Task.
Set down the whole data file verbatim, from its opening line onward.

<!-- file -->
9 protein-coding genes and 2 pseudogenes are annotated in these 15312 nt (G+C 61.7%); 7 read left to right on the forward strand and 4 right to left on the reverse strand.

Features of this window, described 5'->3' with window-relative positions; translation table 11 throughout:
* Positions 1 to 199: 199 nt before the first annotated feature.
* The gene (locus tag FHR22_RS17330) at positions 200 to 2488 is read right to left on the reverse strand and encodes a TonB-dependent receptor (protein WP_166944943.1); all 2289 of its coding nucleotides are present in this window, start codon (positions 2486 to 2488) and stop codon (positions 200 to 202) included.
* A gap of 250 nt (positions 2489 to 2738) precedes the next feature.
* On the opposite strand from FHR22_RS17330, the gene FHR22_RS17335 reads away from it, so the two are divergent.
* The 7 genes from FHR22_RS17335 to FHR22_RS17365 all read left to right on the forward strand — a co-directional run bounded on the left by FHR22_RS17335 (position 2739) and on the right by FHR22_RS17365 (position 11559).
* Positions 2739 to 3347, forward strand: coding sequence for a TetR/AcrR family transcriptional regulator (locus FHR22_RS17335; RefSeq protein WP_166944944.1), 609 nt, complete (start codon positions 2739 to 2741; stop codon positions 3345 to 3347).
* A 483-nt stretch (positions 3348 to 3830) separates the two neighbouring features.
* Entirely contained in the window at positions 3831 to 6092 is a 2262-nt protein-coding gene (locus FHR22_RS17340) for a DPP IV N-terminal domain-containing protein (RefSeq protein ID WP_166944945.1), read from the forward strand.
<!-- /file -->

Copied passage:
9 protein-coding genes and 2 pseudogenes are annotated in these 15312 nt (G+C 61.7%); 7 read left to right on the forward strand and 4 right to left on the reverse strand.

Features of this window, described 5'->3' with window-relative positions; translation table 11 throughout:
* Positions 1 to 199: 199 nt before the first annotated feature.
* The gene (locus tag FHR22_RS17330) at positions 200 to 2488 is read right to left on the reverse strand and encodes a TonB-dependent receptor (protein WP_166944943.1); all 2289 of its coding nucleotides are present in this window, start codon (positions 2486 to 2488) and stop codon (positions 200 to 202) included.
* A gap of 250 nt (positions 2489 to 2738) precedes the next feature.
* On the opposite strand from FHR22_RS17330, the gene FHR22_RS17335 reads away from it, so the two are divergent.
* The 7 genes from FHR22_RS17335 to FHR22_RS17365 all read left to right on the forward strand — a co-directional run bounded on the left by FHR22_RS17335 (position 2739) and on the right by FHR22_RS17365 (position 11559).
* Positions 2739 to 3347, forward strand: coding sequence for a TetR/AcrR family transcriptional regulator (locus FHR22_RS17335; RefSeq protein WP_166944944.1), 609 nt, complete (start codon positions 2739 to 2741; stop codon positions 3345 to 3347).
* A 483-nt stretch (positions 3348 to 3830) separates the two neighbouring features.
* Entirely contained in the window at positions 3831 to 6092 is a 2262-nt protein-coding gene (locus FHR22_RS17340) for a DPP IV N-terminal domain-containing protein (RefSeq protein ID WP_166944945.1), read from the forward strand.